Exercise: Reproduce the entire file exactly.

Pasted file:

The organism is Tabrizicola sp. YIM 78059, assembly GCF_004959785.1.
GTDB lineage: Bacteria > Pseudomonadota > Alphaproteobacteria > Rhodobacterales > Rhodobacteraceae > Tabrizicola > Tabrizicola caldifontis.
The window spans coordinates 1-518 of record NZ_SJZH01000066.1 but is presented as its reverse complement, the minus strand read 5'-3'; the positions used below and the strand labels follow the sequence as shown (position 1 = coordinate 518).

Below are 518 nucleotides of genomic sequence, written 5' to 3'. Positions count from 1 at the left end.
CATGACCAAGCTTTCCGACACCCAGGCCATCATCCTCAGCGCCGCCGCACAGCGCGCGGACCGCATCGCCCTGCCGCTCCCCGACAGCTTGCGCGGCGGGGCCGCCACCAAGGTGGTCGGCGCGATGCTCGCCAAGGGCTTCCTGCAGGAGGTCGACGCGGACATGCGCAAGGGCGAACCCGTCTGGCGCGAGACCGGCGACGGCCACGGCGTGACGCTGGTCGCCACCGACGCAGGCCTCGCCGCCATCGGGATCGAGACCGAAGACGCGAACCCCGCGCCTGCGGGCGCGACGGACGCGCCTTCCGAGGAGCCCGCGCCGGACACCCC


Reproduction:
The organism is Tabrizicola sp. YIM 78059, assembly GCF_004959785.1.
GTDB lineage: Bacteria > Pseudomonadota > Alphaproteobacteria > Rhodobacterales > Rhodobacteraceae > Tabrizicola > Tabrizicola caldifontis.
The window spans coordinates 1-518 of record NZ_SJZH01000066.1 but is presented as its reverse complement, the minus strand read 5'-3'; the positions used below and the strand labels follow the sequence as shown (position 1 = coordinate 518).

Below are 518 nucleotides of genomic sequence, written 5' to 3'. Positions count from 1 at the left end.
CATGACCAAGCTTTCCGACACCCAGGCCATCATCCTCAGCGCCGCCGCACAGCGCGCGGACCGCATCGCCCTGCCGCTCCCCGACAGCTTGCGCGGCGGGGCCGCCACCAAGGTGGTCGGCGCGATGCTCGCCAAGGGCTTCCTGCAGGAGGTCGACGCGGACATGCGCAAGGGCGAACCCGTCTGGCGCGAGACCGGCGACGGCCACGGCGTGACGCTGGTCGCCACCGACGCAGGCCTCGCCGCCATCGGGATCGAGACCGAAGACGCGAACCCCGCGCCTGCGGGCGCGACGGACGCGCCTTCCGAGGAGCCCGCGCCGGACACCCC